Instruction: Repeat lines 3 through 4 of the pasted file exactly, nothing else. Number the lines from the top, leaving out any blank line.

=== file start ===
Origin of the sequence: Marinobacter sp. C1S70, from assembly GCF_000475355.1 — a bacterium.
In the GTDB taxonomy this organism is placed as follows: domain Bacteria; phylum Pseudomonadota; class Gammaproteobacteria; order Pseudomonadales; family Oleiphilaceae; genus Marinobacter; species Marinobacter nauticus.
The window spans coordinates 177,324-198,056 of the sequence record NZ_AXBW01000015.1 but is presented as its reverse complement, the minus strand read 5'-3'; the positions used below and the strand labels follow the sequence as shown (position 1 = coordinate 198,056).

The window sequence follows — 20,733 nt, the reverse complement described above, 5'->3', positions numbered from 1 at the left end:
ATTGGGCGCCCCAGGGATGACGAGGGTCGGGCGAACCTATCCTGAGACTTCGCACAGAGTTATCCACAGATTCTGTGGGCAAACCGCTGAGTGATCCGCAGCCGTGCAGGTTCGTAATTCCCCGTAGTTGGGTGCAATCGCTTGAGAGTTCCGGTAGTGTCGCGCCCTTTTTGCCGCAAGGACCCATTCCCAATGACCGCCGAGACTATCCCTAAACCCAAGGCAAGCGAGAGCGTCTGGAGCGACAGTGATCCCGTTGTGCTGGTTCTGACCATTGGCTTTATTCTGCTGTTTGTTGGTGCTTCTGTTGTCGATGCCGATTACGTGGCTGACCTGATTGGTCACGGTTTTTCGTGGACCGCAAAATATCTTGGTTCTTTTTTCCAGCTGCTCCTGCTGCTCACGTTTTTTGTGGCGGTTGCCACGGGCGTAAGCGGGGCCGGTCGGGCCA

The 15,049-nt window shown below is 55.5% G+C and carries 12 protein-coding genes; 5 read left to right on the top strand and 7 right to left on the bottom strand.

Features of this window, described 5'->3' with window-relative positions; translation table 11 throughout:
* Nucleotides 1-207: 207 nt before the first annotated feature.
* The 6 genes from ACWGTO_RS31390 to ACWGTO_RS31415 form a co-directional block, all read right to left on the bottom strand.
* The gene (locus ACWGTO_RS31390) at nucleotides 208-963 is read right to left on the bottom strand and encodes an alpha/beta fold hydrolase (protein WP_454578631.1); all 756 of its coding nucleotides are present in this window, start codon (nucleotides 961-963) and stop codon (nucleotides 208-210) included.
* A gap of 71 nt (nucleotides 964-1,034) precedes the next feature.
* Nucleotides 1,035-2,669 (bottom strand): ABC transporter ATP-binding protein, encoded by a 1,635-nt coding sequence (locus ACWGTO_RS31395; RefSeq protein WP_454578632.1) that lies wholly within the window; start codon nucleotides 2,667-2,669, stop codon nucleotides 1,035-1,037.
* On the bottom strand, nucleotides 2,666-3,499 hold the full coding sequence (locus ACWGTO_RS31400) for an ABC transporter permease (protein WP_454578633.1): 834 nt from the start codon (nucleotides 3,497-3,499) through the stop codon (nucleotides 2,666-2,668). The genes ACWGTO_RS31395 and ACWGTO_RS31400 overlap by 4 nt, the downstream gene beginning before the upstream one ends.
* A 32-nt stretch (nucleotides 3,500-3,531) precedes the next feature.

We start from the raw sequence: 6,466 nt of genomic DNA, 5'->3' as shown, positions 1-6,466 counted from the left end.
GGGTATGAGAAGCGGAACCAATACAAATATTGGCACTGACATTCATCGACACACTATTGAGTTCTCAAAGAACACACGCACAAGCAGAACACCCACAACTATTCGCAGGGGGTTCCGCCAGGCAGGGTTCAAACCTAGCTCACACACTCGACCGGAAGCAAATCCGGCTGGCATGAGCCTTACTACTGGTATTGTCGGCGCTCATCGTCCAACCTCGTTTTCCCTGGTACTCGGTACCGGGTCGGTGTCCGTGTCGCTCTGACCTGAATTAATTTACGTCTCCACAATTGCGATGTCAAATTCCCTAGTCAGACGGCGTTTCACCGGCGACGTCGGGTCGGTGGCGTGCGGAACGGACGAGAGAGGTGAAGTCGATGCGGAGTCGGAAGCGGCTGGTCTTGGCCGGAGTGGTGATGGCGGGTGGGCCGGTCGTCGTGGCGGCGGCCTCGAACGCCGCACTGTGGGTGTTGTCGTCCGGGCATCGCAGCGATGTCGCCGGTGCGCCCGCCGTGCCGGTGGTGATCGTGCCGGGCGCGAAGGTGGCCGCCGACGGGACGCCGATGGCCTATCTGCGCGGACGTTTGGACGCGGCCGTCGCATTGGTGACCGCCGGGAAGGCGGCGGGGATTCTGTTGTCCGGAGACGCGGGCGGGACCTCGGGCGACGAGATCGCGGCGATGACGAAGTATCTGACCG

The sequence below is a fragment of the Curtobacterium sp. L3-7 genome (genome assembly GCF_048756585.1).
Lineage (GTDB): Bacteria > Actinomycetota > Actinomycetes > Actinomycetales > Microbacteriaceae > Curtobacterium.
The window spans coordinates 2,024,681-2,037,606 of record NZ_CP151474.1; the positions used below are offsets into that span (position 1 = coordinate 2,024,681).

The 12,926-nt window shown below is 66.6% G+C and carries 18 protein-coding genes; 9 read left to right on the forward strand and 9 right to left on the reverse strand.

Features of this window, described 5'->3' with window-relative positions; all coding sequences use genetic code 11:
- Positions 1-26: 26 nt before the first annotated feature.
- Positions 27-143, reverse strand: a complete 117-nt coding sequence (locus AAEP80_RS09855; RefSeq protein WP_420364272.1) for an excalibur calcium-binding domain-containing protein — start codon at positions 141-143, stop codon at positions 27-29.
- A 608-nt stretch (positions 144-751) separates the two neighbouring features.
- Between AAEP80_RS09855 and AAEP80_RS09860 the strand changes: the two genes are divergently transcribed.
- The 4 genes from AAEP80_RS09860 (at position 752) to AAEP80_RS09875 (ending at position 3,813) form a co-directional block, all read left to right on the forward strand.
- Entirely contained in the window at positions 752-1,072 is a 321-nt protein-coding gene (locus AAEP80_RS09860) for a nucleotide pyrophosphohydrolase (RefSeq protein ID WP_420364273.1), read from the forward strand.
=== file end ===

The window spans coordinates 177,324-198,056 of the sequence record NZ_AXBW01000015.1 but is presented as its reverse complement, the minus strand read 5'-3'; the positions used below and the strand labels follow the sequence as shown (position 1 = coordinate 198,056).

The window sequence follows — 20,733 nt, the reverse complement described above, 5'->3', positions numbered from 1 at the left end: